Generally, when a person is injured while working, they are barred from suing any Schedule 1 Employer for an injury that occurred in the chorus of their employment. In order to bar a worker from suing, many defendants bring what's known as a "right to application". This results in a tribunal to determine whether or not the worker has a right to sue.
A review of right to sue decisions shows that many workers are unsuccessful in these decisions and have their right to sue taken away. One reason for this is that many workers claim to be independent contractors as opposed to employees as, depending on the specific circumstances, independent contractors may not be barred from suing for injuries that arise in the workplace.
This is the most relied upon argument by workers and it often fails because the worker claiming it is often not an independent contractor. In order to actually be considered an independent contractor, the worker must be working for him or herself with the opportunity for a profit or loss. Otherwise, this argument will fail.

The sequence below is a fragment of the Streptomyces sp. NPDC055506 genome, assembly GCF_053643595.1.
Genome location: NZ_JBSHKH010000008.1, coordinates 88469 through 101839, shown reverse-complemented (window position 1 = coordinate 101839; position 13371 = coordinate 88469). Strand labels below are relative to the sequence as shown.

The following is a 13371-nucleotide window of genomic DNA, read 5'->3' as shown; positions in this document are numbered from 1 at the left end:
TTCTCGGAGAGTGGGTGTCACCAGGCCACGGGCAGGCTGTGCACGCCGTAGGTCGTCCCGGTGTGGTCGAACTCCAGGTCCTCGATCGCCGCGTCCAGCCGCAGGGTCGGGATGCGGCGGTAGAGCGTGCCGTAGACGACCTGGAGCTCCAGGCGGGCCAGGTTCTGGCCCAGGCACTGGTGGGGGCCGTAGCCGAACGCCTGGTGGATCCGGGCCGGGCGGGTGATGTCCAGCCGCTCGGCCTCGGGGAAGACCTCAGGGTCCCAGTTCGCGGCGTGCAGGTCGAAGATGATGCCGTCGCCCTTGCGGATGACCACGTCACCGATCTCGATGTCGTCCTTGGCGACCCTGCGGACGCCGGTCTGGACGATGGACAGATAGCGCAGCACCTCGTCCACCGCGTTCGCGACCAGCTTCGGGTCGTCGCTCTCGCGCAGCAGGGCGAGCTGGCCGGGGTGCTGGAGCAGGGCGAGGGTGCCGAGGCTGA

So how does one succeed in a right to sue application? By looking closely at the details!
Look at whether the worker was in a position to receive a pecuniary benefit, who they were actually working for, the classification unit that the employer's business falls under, and whether the worker was in the chorus of employment at the time of their injury. Doing this may make things more complicated, but it allows you the best opportunity for success (unless of course you are actually representing an independent contractor).
So I'll end this with an American style advertisement: if you are hurt in the course of your employment and would like to bring a law suit instead of claiming WSIB benefits, please don't hesitate to get in touch with us as we may be able to help you sort this out.